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How many insults are Black voters supposed to take from Joe Biden?

At this point, wouldn’t a failure to select a Black woman as his running mate be the ultimate insult?

Photo illustration by Lesley Becker/Globe Staff; Adobe; Globe file photo

Last week, at a convention for Black and Hispanic journalists, a Black reporter asked Joe Biden whether he has taken a cognitive test.

This was Biden’s response: “No, I haven’t taken a test. Why the hell would I take a test? Come on, man! That’s like saying you, before you got in this program, you’re taking a test whether you’re taking cocaine or not. What do you think, huh? Are you a junkie?”

Had that answer come from President Trump it would have been blasted, virtually nonstop, as blatantly racist. But the Biden campaign was basically allowed to brush off the query as “preposterous” rather than address the appropriateness of the words spoken by Trump’s Democratic challenger. Besides the matter of relatively low-key media coverage of Biden’s over-wrought objections to a perfectly valid question posed to a 77-year-old presidential candidate, it raises another serious political issue: How many more insults will Black voters take from Biden in the interest of defeating Trump? And at this point, wouldn’t a failure to select a Black woman as his running mate be the ultimate insult? Biden’s credibility as Barack Obama’s friend and vice president can go only so far.

“He’s making us all nervous,” said Joyce Ferriabough Bolling, a media and political strategist, about Biden’s recent gaffes. “I think some of his responses are just plain sloppy.” And Ferriabough Bolling knows sloppy and what it’s like to clean it up. She was Jesse Jackson’s New England press secretary when Jackson was running for president in 1984 and referred to Jews as “Hymies” and New York City as “Hymietown” during a conversation with a Washington Post reporter. Today, she defends Biden the same way she defended Jackson — saying she knows “what’s in his heart,” no matter how awkwardly those feelings may be expressed. In contrast, she said, “Trump doesn’t make gaffes”; in other words, he’s as racist as he sounds.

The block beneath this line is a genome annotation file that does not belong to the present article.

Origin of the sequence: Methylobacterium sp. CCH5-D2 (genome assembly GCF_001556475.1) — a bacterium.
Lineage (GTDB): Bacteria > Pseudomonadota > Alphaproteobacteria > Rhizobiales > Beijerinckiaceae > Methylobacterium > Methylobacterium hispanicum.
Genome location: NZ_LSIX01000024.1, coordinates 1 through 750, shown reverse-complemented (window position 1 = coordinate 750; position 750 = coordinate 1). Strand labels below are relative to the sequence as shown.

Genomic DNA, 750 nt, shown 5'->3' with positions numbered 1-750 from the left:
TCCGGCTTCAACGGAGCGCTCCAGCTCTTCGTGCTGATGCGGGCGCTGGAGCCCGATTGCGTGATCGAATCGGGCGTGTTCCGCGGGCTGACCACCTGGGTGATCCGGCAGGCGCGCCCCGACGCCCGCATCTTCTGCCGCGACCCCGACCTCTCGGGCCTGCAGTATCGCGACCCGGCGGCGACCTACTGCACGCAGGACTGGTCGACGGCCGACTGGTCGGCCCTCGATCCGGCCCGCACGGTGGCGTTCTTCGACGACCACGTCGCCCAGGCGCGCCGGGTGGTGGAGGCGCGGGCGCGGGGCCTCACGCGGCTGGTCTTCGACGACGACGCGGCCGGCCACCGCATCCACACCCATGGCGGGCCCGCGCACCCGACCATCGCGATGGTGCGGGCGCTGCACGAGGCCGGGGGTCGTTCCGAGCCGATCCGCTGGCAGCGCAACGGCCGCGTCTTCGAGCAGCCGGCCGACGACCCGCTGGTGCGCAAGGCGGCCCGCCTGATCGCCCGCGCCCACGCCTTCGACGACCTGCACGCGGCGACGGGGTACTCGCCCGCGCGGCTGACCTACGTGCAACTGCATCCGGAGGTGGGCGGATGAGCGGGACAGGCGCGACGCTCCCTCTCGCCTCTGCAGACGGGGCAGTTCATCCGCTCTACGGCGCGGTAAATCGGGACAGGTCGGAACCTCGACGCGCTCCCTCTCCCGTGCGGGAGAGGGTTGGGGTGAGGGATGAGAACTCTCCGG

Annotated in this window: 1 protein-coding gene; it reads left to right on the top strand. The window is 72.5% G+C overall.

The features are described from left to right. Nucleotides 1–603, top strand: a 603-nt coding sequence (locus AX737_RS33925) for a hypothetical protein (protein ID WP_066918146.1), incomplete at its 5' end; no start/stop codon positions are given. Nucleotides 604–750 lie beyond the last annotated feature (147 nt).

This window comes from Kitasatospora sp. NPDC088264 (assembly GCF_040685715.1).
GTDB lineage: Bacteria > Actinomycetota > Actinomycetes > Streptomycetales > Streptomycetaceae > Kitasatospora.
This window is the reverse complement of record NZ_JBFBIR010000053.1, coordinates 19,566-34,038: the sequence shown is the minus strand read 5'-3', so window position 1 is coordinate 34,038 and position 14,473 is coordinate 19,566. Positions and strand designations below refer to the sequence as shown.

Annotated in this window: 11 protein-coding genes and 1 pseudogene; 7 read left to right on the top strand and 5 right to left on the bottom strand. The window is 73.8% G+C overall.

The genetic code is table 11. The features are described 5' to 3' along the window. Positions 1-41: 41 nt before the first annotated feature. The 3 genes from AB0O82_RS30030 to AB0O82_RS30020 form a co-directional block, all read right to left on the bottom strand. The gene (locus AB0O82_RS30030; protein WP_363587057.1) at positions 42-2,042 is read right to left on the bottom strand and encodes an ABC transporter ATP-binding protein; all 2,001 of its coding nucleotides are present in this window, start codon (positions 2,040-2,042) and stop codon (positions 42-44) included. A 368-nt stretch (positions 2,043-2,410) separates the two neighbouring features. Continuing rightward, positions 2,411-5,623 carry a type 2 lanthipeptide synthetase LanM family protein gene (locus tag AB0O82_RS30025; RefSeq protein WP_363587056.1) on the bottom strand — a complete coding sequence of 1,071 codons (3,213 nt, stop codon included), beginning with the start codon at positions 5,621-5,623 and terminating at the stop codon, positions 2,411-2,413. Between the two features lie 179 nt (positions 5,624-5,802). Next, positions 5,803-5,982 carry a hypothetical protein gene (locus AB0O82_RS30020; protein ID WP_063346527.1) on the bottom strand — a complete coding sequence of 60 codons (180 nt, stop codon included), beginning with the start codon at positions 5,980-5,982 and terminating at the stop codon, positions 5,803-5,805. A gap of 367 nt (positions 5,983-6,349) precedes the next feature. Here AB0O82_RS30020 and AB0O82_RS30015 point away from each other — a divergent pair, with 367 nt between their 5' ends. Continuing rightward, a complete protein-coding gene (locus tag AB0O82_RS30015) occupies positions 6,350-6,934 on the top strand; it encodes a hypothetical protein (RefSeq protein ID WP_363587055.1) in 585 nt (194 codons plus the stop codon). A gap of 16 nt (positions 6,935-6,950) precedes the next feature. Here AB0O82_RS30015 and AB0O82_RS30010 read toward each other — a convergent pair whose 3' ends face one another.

But Ferriabough Bolling has her forgiveness limits, too. Last May, she chided Biden after his “You ain’t Black” quip to Charlamagne tha God, cohost of the radio show “The Breakfast Club.” As she wrote in a Boston Herald column, “You definitely don’t want black folks to feel taken for granted and so disillusioned that they sit out the election.” And she still worries about that, especially with young Black voters.


During that convention of Black and Hispanic journalists, Biden also made some waves when, in response to a question about engagement with Cuba, he said, “Unlike the African-American community, with notable exceptions, the Latino community is an incredibly diverse community, with incredibly diverse attitudes about different things.” For that, he’s also forgiven, on the same essential grounds that he’s not Trump. Or as Jeffrey Sanchez, a former state representative and longtime Biden supporter, put it, “He’s not the shell of a human being that’s in the president’s office right now.” Sanchez — now a senior adviser at the public affairs firm Rasky Partners — said he applauds the discussion of diversity in the Black and Latino communities, and that Biden’s record of fighting for health care and economic justice is what matters. For those troubled by Biden’s sometimes cringe-worthy statements, Sanchez said, “Look where he puts his heart. I have faith in him. I have faith in what he’s done and what he’s going to do.”


To Ferriabough Bolling, “Anything is better than Trump. And Biden is better than most because of his relationship with Obama.” Still, an insurance policy beyond he’s-better-than-Trump would help. “With all the gaffes lending themselves to various interpretations, a woman of color as vice president becomes a necessity, especially in this climate,” said Ferriabough Bolling.

Biden wouldn’t be where he is without Black voters. Representative James Clyburn helped set up the South Carolina primary win that resurrected Biden’s candidacy and turned him from loser into nominee. Once he said he would choose a woman as a running mate, several smart, accomplished, and politically savvy Black women made the short list. After much jockeying, the reveal is said to be imminent. If a Black woman isn’t the final choice, Biden will have a lot more explaining to do.

And answers like the ones he gave last week won’t be so easy to forgive and forget.

Joan Vennochi is a Globe columnist. She can be reached at joan.vennochi@globe.com. Follow her @joan_vennochi.